Freshman Anthony Davis became the first player from the University of Kentucky to win the Naismith College Player of the Year Award when the Atlanta Tipoff Club announced the honor in New Orleans on Sunday night.
Davis, who has averaged 15.2 points, 11.2 rebounds and 4.6 blocks per game during the NCAA Tournament, joins Texas' Kevin Durant (2007) as the only freshmen to win the award.
Davis also became the first men's Naismith winner from the Southeastern Conference since Louisiana State's Pete Maravich in 1970.
This year's other finalists were Michigan State's Draymond Green, Creighton's Doug McDermott and Kansas' Thomas Robinson.
"Wow, this truly is an honor to win the Naismith award as a freshman," Davis was quoted as saying on CoachCal.com. "It's great. The other three finalists are great players, had tremendous seasons. I have to go against one of them (Robinson) tomorrow night. It's going to be a big challenge. It's a great honor, and I just was to thank God, family, friends, coaches and all the people who helped me get this award, and all the fans."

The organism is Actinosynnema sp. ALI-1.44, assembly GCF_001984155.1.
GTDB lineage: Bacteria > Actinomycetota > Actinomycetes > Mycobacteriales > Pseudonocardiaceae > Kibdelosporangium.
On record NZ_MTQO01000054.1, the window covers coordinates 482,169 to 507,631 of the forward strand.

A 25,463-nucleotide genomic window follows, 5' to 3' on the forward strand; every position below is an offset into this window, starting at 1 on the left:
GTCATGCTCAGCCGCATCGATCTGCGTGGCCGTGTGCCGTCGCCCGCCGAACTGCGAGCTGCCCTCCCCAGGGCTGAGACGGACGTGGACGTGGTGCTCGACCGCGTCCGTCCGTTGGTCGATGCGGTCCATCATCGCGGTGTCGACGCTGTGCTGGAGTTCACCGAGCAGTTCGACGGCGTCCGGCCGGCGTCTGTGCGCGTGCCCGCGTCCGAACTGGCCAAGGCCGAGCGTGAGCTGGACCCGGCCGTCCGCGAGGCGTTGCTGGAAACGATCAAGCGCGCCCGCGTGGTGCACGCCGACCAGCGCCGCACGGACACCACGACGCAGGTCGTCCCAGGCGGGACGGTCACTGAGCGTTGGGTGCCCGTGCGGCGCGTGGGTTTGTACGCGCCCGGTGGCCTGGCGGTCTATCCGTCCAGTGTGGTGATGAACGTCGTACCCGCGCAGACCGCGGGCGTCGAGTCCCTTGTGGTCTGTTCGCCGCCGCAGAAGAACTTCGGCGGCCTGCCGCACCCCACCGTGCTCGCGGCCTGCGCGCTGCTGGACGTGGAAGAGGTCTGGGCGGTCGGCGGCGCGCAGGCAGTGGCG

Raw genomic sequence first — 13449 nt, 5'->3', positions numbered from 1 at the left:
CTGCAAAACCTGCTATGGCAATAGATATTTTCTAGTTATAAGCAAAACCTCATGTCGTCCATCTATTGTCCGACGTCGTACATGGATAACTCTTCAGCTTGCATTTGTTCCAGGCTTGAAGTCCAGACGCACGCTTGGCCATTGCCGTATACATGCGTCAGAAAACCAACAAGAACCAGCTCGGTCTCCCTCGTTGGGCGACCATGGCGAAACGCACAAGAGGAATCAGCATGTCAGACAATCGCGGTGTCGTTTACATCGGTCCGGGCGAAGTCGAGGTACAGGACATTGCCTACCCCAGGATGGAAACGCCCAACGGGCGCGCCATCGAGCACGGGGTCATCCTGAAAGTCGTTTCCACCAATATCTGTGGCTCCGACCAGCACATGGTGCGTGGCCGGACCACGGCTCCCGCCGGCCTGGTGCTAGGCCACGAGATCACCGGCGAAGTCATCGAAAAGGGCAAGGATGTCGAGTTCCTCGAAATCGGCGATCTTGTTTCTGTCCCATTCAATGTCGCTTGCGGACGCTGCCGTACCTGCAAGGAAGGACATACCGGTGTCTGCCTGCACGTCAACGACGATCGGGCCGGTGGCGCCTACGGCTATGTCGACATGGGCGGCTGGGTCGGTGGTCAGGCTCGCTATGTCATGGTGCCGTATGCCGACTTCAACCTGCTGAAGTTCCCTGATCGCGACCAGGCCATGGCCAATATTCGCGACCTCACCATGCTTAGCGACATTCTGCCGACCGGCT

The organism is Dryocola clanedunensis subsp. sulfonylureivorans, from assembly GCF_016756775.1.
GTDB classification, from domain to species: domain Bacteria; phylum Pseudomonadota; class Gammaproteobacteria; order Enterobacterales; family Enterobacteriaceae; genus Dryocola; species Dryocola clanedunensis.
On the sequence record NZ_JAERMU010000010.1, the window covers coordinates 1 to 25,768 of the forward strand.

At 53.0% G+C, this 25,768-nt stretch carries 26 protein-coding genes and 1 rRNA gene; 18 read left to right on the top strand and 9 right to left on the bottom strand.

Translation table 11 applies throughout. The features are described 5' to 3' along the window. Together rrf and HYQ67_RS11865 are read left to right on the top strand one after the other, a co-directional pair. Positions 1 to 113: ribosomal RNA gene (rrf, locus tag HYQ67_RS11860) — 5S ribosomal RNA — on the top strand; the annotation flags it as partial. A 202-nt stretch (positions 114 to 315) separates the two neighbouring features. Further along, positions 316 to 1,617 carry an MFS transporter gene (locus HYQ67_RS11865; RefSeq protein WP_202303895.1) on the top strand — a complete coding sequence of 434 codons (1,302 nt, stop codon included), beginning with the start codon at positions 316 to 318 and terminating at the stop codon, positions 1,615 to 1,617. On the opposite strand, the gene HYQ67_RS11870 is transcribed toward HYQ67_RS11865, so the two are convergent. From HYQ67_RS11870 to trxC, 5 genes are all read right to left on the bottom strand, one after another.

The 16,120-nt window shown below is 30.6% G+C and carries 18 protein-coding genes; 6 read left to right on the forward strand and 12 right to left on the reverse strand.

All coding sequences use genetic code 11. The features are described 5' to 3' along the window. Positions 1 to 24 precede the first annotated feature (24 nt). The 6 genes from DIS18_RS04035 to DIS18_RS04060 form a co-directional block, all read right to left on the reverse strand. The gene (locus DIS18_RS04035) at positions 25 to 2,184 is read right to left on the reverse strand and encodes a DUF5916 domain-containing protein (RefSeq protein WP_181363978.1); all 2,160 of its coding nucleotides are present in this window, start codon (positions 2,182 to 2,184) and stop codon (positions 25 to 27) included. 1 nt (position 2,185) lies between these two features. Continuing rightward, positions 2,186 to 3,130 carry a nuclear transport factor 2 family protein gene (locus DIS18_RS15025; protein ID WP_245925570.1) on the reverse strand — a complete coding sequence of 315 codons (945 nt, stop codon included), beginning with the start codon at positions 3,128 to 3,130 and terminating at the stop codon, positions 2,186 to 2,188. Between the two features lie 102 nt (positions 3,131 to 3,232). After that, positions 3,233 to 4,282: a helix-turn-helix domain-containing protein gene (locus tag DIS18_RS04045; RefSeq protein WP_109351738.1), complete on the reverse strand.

Davis was also presented with the Pete Newell Big Man of the Year award and the NABC Defensive Player of the Year award. The Chicago native had previously won the John R. Wooden Award, Associated Player of the Year honors and the Oscar Robertson Trophy.
"I'm so proud of Anthony," Coach John Calipari said. "Here's a guy who's taken the fourth-most shots on our team, and yet he's the best player in college basketball. He defers to his teammates. He bought into our system and basically said, 'Tell me how you want me to play.' He's been the ultimate team player, and I couldn't be happier for him."
Kansas Coach Bill Self was named the Naismith Coach of the Year earlier Sunday, beating out Calipari, Syracuse's Jim Boeheim and Missouri's Frank Haith.
"He's a great teacher," Tyshawn Taylor said of Self. "He helps us all understand the game, understand how he wants us to play for us to be successful. His system works. What made this team so good all year is that most of the time, we bought in, and we listened, and we actually paid attention to what he said, wanted to come out there and play.
"I agree with him being the coach of the year," Taylor added. "I said it all year."
Kansas (32-6) is making its first championship game appearance since winning its third NCAA title in 2008.
"It's a cool award," Self said. "But there's a lot of coaches out there deserving of winning awards. All that is is a reflection of your team playing well. I appreciate it, but I don't put a lot of stock into thinking that I've done something that other coaches haven't."